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Master Thief

Member Since 01 Oct 2006
Offline Last Active Aug 09 2016 03:00 PM

#5284485 Is Programming an RTS Game still good?

Posted by on 31 March 2016 - 07:43 AM

To be honest, I'm thinking of buying it myself, from what I've read in the responses. I don't intend to ever build any game using DX, or using any platform specific code/lib, but the fact that it involves creating an RTS and terrain generation, and is being well spoken about, has got my mouth watering. I'm all for interesting reads on concepts I feel attracted to. :)


For me, specifically, I think it might be a good source of further knowledge that I might end up translating/incorporating into my actual projects (I don't think I'll be attempting to develop an RTS anytime soon). For you, well, I don't know. You could follow along using the old tools, and it should still work on any windows machine (that's my guess).


One thing to keep in mind is that once you're done you'll want to step up to more up-to-date technology, and that will involve further reading and learning, kind of like starting over, in a way. Might still be a lot easier than to follow along with the book while trying to translate it to its modern counterparts, which, as far as I know, involves not just using different keywords, but writing different code in a different mindset for different specific reasons.


Or you could still buy the book and read it on the side, as you focus on something else with some other book. To be honest, I can't really say what would be the best option, since the most important thing is that you're approaching the subject in a way that you really enjoy and keeps moving you forward. What I think I can say is that, from what it seems, you'll probably not be sorry to have bought it, regardless.

#5284399 Too good to be true?

Posted by on 30 March 2016 - 07:38 PM

I have been writing short stories for some ten years, and I still can't write a decent one in 3 seconds, figuratively speaking or not. In fact, I have yet to finish one...




Okay, so I am between the skill level of making the next 3D game I envision, which will probably turn out bad due to it being too much for one person like myself, and mastering the RPG Maker program, actually maybe producing a good game with it. My question is, what should I go for?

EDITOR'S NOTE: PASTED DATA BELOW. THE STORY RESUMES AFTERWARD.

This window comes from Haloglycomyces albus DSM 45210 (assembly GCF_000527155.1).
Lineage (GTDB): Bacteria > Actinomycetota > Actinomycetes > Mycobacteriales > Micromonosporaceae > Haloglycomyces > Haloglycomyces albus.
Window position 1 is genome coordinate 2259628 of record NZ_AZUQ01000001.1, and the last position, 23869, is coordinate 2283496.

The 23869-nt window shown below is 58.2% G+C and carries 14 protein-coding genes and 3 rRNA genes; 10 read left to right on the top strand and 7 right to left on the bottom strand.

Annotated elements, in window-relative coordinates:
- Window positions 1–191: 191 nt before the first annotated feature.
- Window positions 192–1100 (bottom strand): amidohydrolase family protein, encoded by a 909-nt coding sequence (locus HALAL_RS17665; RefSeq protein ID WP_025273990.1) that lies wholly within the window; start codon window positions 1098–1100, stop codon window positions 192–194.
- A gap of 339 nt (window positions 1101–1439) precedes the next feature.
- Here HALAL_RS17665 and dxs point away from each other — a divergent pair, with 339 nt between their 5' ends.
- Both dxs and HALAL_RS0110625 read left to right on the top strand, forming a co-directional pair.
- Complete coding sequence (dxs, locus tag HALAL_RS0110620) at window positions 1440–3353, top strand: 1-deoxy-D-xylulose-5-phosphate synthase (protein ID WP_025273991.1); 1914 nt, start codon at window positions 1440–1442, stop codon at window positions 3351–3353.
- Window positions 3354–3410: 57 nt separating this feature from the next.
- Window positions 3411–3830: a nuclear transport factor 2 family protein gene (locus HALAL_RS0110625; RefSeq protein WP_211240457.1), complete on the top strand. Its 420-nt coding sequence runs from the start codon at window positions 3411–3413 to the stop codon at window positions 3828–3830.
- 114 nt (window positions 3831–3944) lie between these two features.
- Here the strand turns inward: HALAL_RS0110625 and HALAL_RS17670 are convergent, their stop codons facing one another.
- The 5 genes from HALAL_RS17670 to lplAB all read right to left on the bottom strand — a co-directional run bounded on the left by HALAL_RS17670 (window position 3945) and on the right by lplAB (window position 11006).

If you're at that skill level, then you'd probably do better with programming. RPG Maker takes a lot of time to get stuff done too, and it imposes many limitations that you'll likely want to program your way around anyway. To me one of the biggest repellent aspects of RPG Maker games (and the reason why I don't find them visually appealing since VX came around) is the square unnatural looking tiles (you can literally tell which games are made with RPGM). Tiles used to be made to not look like tiles, i don't know what went through their minds... RPG Maker kinda died with XP for me. Still, in terms of playing the games, well, I only ever found less than a handful of interesting ones, so... as far as I'm concerned you're chances aren't that great. I don't even play games on a phone anyway, and I have a hard time understanding people who do.


Either way, I do see what you're saying. You could very well throw out some half assed game and see what happened. You could potentially bombard sites with Happy Flocks... and see if any bird would poop some money your way. If your game costs 5 and you sell 200, you got yourself 1000. Doesn't sound that hard, does it? I think you need to get lucky though. Your game will still take some time and effort to make, and there's a good chance it gets stifled in the noisy market. If you're just thinking about the money, you might go broke.


I've never released a game, but I would assume it's like diving into a pool to impress a girl: if you're greedy and don't care to check what you're doing, the pool might be empty.

#5284242 Should I give up?

Posted by on 30 March 2016 - 06:05 AM

If you are discouraged by code and do not like to solve these problems then you should quit now. This will be all you are doing and is the essence of coding. Personally I love to sit all day and tinker on how I can make something faster or more readable.


Indeed. As some programmer (on youtube) once said: "A programmer is, in essence, a problem solver".


Although, if that's the problem, quitting might still not be the choice he should make, yet.

He might want to tackle game making software first.

#5283968 Should I give up?

Posted by on 28 March 2016 - 07:26 PM

It really comes down to what your heart is saying. Your heart always tells the truth. And remember, it's your heart, so you should heed its words. In the real world you only get one life to do that, and you can't save your progress or start over and try different endings. So let your heart speak louder until it stifles the outside noise.


Let it point its figurative finger in the most desired direction.


Look in that direction, see what's on the horizon. It's never the edge of a cliff, and it's usually a long and irregular, yet beautiful path.


Simply start walking. Don't look back.

#5283963 What game is suitable for a beginner to make (with C++)?

Posted by on 28 March 2016 - 06:59 PM

When I was starting I found pure (text) Roguelikes to be quite accessible, as well as Text Adventures (never found a decent tutorial for these, though), as well as adventure Myst-like games, if you have the skills for graphics, or if you like taking photos for the scenery.


Still, some nice choices would be Pong, Arkanoid, Space Invaders, Tetris, Snake, Pacman, Super Mario, 1942/43. It's worth noting that these games get often suggested for learning, not because they're renown titles or challenging to make, but because they all entail a number of important concepts that you'll need to learn in order to make any game you want to make.


Flash games sometimes bring up great simple ideas, like 2D Shooters (those you control a crosshair and shoot things) and simple puzzle games and top-down stealth/shooting games.